Unless stocks stage a major rally, investors will likely be relieved to put May in the rearview mirror.
NEW YORK (TheStreet) -- Yes, there's a big jobs report waiting next Friday, but investors will continue to be on pins and needles about news out of Europe in the coming week.
The major U.S. equity indices managed a positive overall finish last week, snapping a three-week losing streak, but that was really more a product of how poorly equities had already performed in May. For example, as of Friday's close, the Dow Jones Industrial Average has logged only four positive sessions this month.
If the blue-chip index can't muster an up day next week, you would have to go back to September 1903 to match that level of ugliness, according to data provided by Dow Jones Indexes.
There's a good chance that Friday's mild selloff would have been a lot worse if it weren't a low-volume lead-in to Memorial Day weekend.
The headlines from Europe took a turn late in the day, and for once, Greece wasn't the main problem.
Spain stepped up with Bankia -- already partially nationalized -- estimating it's going to need nearly $24 billion in additional bailout funds from the Spanish government.
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Standard & Poor's did its part as well, downgrading a number of the country's prominent banks because of recessionary concerns.
All this comes against the backdrop of the rising talk that Greece exiting the euro is a distinct possibility. Europe's leaders paid a lot of lip service this week to their commitment to keeping the country in single-currency bloc but crossing the line from rhetoric to action hasn't happened yet.
"I'm predicting that five years from now, the euro won't exist," said Kevin Mahn, the president of Hennion & Walsh Asset Management.
"Greece will be the first to exit and return to the drachma," he added. "The intentions behind the euro were good, to try to make a formidable trading bloc with the rest of the world, but it comes to pieces with a crisis in one of the member countries, and now they all have to agree on how to bail out that country."
The Dow Jones Industrial Average rose 85.37 points, or 0.69%, to finish the week at 12,454.83. The S&P 500 increased 22.09 points, or 1.7%, to close at 1,317.82 on Friday. The Nasdaq Composite gained 53.95 points, or 1.94%, to end the week at 2,837.53.
Year-to-date, the Dow is up 1.9%, the S&P 500 has gained 4.8%, and the Nasdaq has advanced nearly 9%. At a low of 12,289 during Wednesday's session, the Dow was within 75 points of going negative for 2012.
For his part, Mahn will be watching Germany's actions next week. Any idea on how to handle the deterioration of Greece's finances can't succeed without the support of German Chancellor Angela Merkel. That's why eurobonds -- which some other members of the European Monetary Union have advocated -- aren't likely to get any traction.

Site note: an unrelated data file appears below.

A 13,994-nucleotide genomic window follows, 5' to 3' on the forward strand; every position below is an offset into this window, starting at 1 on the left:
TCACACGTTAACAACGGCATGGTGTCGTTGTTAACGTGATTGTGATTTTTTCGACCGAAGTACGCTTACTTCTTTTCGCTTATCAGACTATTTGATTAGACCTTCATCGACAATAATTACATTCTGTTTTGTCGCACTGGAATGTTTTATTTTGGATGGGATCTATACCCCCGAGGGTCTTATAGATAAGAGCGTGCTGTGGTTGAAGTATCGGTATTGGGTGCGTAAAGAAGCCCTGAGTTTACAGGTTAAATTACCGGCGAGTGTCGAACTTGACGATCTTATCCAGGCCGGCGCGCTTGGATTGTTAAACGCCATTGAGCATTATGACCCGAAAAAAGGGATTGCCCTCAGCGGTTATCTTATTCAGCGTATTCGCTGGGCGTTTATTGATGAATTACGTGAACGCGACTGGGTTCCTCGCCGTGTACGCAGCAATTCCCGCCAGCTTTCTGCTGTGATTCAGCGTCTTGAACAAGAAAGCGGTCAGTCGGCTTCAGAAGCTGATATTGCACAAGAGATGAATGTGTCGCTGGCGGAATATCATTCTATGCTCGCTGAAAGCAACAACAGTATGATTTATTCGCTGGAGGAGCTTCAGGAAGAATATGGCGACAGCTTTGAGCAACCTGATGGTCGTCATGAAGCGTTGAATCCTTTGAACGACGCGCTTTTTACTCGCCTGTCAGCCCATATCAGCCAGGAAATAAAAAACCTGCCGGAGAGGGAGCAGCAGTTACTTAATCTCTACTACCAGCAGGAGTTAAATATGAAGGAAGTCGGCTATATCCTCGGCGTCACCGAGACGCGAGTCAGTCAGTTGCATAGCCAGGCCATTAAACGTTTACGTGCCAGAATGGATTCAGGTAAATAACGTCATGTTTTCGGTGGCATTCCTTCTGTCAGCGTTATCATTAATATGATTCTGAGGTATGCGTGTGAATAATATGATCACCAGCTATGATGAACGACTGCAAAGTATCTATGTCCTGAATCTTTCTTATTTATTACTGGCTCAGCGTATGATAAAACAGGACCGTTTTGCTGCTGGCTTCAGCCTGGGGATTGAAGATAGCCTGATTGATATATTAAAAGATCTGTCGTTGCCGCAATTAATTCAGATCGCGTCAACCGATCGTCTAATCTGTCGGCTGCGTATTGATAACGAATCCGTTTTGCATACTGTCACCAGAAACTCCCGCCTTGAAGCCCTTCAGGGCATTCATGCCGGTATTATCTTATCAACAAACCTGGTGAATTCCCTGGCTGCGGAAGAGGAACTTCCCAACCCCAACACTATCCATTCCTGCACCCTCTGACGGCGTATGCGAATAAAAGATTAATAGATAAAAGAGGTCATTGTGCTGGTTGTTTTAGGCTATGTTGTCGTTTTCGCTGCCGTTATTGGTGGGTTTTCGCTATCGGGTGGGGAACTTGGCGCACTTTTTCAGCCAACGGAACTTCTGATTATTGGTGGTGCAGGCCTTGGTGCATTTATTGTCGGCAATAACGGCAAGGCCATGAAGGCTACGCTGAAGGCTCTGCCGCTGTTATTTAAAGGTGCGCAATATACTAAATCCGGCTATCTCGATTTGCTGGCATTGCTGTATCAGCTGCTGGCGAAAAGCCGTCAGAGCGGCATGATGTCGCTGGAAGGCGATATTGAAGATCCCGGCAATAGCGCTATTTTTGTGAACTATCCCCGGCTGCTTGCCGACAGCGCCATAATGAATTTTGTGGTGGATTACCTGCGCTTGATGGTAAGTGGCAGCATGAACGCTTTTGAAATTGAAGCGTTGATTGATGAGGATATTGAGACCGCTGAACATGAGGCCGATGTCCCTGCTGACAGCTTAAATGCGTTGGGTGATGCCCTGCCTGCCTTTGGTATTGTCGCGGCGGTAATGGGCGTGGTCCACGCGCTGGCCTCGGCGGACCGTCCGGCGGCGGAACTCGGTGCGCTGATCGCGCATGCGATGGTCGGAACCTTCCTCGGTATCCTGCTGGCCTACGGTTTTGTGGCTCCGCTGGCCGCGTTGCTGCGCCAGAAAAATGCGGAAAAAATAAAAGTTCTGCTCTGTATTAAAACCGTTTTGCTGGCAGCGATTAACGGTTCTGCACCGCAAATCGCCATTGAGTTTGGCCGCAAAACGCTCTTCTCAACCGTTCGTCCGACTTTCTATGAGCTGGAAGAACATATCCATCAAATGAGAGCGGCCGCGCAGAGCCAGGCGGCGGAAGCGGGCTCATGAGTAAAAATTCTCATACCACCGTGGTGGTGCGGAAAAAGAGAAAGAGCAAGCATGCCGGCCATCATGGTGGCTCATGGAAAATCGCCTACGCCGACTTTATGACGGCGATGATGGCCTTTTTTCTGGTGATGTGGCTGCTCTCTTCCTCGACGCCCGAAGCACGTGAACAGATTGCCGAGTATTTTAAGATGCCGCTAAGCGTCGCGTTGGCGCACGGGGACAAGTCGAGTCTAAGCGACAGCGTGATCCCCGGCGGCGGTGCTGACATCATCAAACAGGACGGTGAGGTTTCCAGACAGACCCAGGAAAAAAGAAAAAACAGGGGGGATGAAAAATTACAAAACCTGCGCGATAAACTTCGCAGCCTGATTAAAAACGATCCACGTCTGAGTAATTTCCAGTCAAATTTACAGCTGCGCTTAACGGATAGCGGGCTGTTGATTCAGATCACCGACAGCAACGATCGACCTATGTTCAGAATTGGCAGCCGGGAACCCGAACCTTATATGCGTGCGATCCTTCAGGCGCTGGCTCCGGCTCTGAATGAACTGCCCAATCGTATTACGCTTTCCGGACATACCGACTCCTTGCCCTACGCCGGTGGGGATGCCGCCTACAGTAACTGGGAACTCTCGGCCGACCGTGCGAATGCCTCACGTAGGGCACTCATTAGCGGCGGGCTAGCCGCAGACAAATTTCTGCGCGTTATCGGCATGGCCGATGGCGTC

"If Germany no longer wants to participate in bailouts, Germany doesn't need the rest of Europe," Mahn said. "That's the biggest area of concern. I'll be watching German sentiment."
The euro visited close to two-year lows this week, but Street One market technician Dave Chojnacki thinks more downside lies ahead if it becomes more likely that Greece gets the boot or European banks start to see more people pulling out their assets.
Stateside, the big news is expected to be the May jobs report next Friday. The current consensus is for nonfarm private payrolls to swell by 172,000, according to Briefing.com, a nice bump up from April's total of 130,000.
"To move the market, the jobs number would have to swing wildly on the upside and mildly on downside," said Hennion & Walsh's Mahn. "I think in large part individual investors have been very skeptical of the 2012 rally. Any more signs of a slowdown in the U.S. economic recovery, more concerns on Europe, issues with jobs and real estate, all that will feed into pessimism."
The coming week's economic news also includes the Conference Board's read on consumer confidence for May on Tuesday. April's number came in at 69.2 and Briefing.com is forecasting an improvement to 71.
The earnings calendar is light, with Lions Gate Entertainment(:LGF), DryShips(:DRYS) and Vera Bradley(:VRA) among the companies expected to deliver their quarterly reports next week.
DryShips is slated to open its books on Tuesday. On average, analysts anticipate the Athens-based drybulk carrier company will report a first-quarter loss of 2 cents a share on revenue of $267.76 million.
Lions Gate, which has been making headlines recently for its Hunger Games movie, is due to report its fiscal fourth-quarter results on Wednesday. The consensus is calling for the entertainment company to post earnings of 26 cents a share on revenue of $618.81 million.
From a technical perspective, Chojnacki is paying attention to the 1280 level for the S&P 500. That's right around the index's 200-day moving average. He puts the top of the index's range at around 1340-1350 and expects stocks could be stuck somewhere in between for a while.
"I could see us in that range for months," Chojnacki said.
-- Written by Alexandra Zendrian in New York.
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